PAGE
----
2.9.3 Thread-Local Variables

DTrace provides the ability to declare variable storage that is local to each operating system thread, as opposed to the global variables demonstrated earlier in this chapter. Thread-local variables are useful in situations where you want to enable a probe and mark every thread that fires the probe with some tag or other data. Creating a program to solve this problem is easy in D because thread-local variables share a common name in your D code, but refer to separate data storage that is associated with each thread.

Thread-local variables are referenced by applying the -> operator to the special identifier self, for example:

syscall::read:entry
{
  self->read = 1;
}

This D fragment example enables the probe on the read() system call and associates a thread-local variable named read with each thread that fires the probe. Similar to global variables, thread-local variables are created automatically on their first assignment and assume the type that is used on the right-hand side of the first assignment statement, which is int in this example.

Each time the self->read variable is referenced in your D program, the data object that is referenced is the one associated with the operating system thread that was executing when the corresponding DTrace probe fired. You can think of a thread-local variable as an associative array that is implicitly indexed by a tuple that describes the thread's identity in the system. A thread's identity is unique over the lifetime of the system: if the thread exits and the same operating system data structure is used to create a new thread, this thread does not reuse the same DTrace thread-local storage identity.

When you have defined a thread-local variable, you can reference it for any thread in the system, even if the variable in question has not been previously assigned for that particular thread. If a thread's copy of the thread-local variable has not yet been assigned, the data storage for the copy is defined to be filled with zeroes. As with associative array elements, underlying storage is not allocated for a thread-local variable until a non-zero value is assigned to it. Also, as with associative array elements, assigning zero to a thread-local variable causes DTrace to deallocate the underlying storage. Always assign zero to thread-local variables that are no longer in use. For other techniques to fine-tune the dynamic variable space from which thread-local variables are allocated, see Chapter 10, Options and Tunables.

Thread-local variables of any type can be defined in your D program, including associative arrays. The following are some example thread-local variable definitions:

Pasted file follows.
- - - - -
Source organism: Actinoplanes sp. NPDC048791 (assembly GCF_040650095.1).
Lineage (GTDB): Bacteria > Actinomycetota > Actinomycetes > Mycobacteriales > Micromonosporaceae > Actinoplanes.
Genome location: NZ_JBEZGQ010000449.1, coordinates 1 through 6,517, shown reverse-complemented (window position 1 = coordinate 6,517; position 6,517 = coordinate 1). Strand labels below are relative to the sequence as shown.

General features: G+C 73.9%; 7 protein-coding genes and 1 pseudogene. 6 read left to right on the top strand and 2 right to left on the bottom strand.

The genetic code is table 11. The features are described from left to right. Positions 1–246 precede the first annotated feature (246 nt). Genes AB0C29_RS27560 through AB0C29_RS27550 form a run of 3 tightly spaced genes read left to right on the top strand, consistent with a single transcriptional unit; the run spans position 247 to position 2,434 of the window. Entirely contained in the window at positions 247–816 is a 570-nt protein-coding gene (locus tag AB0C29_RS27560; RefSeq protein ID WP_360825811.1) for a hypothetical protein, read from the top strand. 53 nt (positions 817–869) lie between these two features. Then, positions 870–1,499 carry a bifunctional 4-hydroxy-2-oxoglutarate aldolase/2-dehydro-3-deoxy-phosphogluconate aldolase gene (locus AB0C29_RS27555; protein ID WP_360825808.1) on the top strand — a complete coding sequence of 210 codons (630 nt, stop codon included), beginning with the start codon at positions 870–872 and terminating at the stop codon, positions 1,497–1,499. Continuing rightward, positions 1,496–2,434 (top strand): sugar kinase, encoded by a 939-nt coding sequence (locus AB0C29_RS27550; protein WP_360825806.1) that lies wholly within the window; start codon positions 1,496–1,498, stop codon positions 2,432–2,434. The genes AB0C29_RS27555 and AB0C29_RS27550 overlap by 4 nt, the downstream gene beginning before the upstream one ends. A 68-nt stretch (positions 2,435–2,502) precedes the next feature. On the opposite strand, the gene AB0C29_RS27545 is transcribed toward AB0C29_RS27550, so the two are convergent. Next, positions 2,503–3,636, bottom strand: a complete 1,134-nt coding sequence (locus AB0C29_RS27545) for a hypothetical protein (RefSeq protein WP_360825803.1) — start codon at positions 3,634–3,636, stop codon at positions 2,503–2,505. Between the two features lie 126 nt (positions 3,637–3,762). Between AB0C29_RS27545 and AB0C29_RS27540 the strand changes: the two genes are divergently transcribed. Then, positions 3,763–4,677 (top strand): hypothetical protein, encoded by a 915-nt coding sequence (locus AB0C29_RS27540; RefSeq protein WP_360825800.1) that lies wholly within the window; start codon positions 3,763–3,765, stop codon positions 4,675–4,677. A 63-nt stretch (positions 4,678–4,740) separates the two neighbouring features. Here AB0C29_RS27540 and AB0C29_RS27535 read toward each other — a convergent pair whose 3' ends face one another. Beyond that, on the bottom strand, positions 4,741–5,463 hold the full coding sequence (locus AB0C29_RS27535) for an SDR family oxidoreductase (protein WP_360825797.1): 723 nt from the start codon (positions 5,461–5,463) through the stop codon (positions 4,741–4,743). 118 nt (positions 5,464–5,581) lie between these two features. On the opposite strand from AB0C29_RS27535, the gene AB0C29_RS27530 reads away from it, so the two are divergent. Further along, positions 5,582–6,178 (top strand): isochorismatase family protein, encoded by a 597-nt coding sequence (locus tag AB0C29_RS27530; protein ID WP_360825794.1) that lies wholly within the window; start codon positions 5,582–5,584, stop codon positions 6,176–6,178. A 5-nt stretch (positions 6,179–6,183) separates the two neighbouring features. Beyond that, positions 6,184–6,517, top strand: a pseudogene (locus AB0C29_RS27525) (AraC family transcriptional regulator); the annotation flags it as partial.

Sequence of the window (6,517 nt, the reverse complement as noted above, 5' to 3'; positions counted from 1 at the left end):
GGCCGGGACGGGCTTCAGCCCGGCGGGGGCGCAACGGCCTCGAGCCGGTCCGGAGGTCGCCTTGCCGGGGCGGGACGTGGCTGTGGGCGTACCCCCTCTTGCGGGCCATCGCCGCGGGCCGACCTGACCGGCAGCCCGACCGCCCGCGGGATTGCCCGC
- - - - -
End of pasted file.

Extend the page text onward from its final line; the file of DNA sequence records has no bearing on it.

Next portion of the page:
self->x = 123; /* integer value */

self->s = "hello"; /* string value */

self->a[123, 'a'] = 456; /* associative array */

Like any D variable, you do not need to explicitly declare thread-local variables prior to using them. If you want to create a declaration anyway, you can place one outside of your program clauses by pre-pending the keyword self, for example:

self int x; /* declare int x as a thread-local variable */ 
syscall::read:entry
{
  self->x = 123;
}

Thread-local variables are kept in a separate namespace from global variables so that you can reuse names. Remember that x and self->x are not the same variable if you overload names in your program.

The following example shows how to use thread-local variables. In an editor, type the following program and save it in a file named rtime.d:

syscall::read:entry
{
  self->t = timestamp;
}

syscall::read:return
/self->t != 0/
{
  printf("%d/%d spent %d nsecs in read()\n", pid, tid, timestamp - self->t);
  /* 
   * We are done with this thread-local variable; assign zero to it
   * to allow the DTrace runtime to reclaim the underlying storage.
   */ 
  self->t = 0;
}

Next, in your shell, start the program running. Wait a few seconds and you should begin to see some output. If no output appears, try running a few commands:

# dtrace -q -s rtime.d
3987/3987 spent 12786263 nsecs in read()
2183/2183 spent 13410 nsecs in read()
2183/2183 spent 12850 nsecs in read()
2183/2183 spent 10057 nsecs in read()
3583/3583 spent 14527 nsecs in read()
3583/3583 spent 12571 nsecs in read()
3583/3583 spent 9778 nsecs in read()
3583/3583 spent 9498 nsecs in read()
3583/3583 spent 9778 nsecs in read()
2183/2183 spent 13968 nsecs in read()
2183/2183 spent 72076 nsecs in read()
...
^C
#

The rtime.d program uses a thread-local variable that is named to capture a timestamp on entry to read() by any thread. Then, in the return clause, the program prints the amount of time spent in read() by subtracting self->t from the current timestamp. The built-in D variables pid and tid report the process ID and thread ID of the thread that is performing the read(). Because self->t is no longer needed after this information is reported, it is then assigned 0 to enable DTrace to reuse the underlying storage that is associated with t for the current thread.

Typically, you see many lines of output without doing anything because server processes and daemons are executing read() all the time behind the scenes. Try changing the second clause of rtime.d to use the execname variable to print out the name of the process performing a read(), for example:

printf("%s/%d spent %d nsecs in read()\n", execname, tid, timestamp - self->t);

If you find a process that is of particular interest, add a predicate to learn more about its read() behavior, as shown in the following example:

syscall::read:entry
/execname == "Xorg"/
{
  self->t = timestamp;
}